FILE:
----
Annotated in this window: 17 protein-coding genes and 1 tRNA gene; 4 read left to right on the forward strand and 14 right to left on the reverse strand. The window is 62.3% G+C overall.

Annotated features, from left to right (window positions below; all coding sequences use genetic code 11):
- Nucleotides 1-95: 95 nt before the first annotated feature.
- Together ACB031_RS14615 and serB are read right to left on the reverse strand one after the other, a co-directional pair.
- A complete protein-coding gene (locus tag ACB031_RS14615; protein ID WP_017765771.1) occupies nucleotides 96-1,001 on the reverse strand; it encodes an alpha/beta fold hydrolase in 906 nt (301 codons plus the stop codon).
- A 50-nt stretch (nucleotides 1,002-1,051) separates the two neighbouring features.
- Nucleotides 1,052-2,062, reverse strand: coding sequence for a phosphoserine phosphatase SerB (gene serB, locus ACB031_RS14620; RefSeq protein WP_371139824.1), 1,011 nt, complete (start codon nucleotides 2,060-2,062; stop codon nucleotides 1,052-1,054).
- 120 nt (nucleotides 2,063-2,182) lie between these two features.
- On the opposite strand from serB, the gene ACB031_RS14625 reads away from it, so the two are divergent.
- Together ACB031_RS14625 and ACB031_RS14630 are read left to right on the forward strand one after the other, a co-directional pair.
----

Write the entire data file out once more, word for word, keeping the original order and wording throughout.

Annotated in this window: 17 protein-coding genes and 1 tRNA gene; 4 read left to right on the forward strand and 14 right to left on the reverse strand. The window is 62.3% G+C overall.

Annotated features, from left to right (window positions below; all coding sequences use genetic code 11):
- Nucleotides 1-95: 95 nt before the first annotated feature.
- Together ACB031_RS14615 and serB are read right to left on the reverse strand one after the other, a co-directional pair.
- A complete protein-coding gene (locus tag ACB031_RS14615; protein ID WP_017765771.1) occupies nucleotides 96-1,001 on the reverse strand; it encodes an alpha/beta fold hydrolase in 906 nt (301 codons plus the stop codon).
- A 50-nt stretch (nucleotides 1,002-1,051) separates the two neighbouring features.
- Nucleotides 1,052-2,062, reverse strand: coding sequence for a phosphoserine phosphatase SerB (gene serB, locus ACB031_RS14620; RefSeq protein WP_371139824.1), 1,011 nt, complete (start codon nucleotides 2,060-2,062; stop codon nucleotides 1,052-1,054).
- 120 nt (nucleotides 2,063-2,182) lie between these two features.
- On the opposite strand from serB, the gene ACB031_RS14625 reads away from it, so the two are divergent.
- Together ACB031_RS14625 and ACB031_RS14630 are read left to right on the forward strand one after the other, a co-directional pair.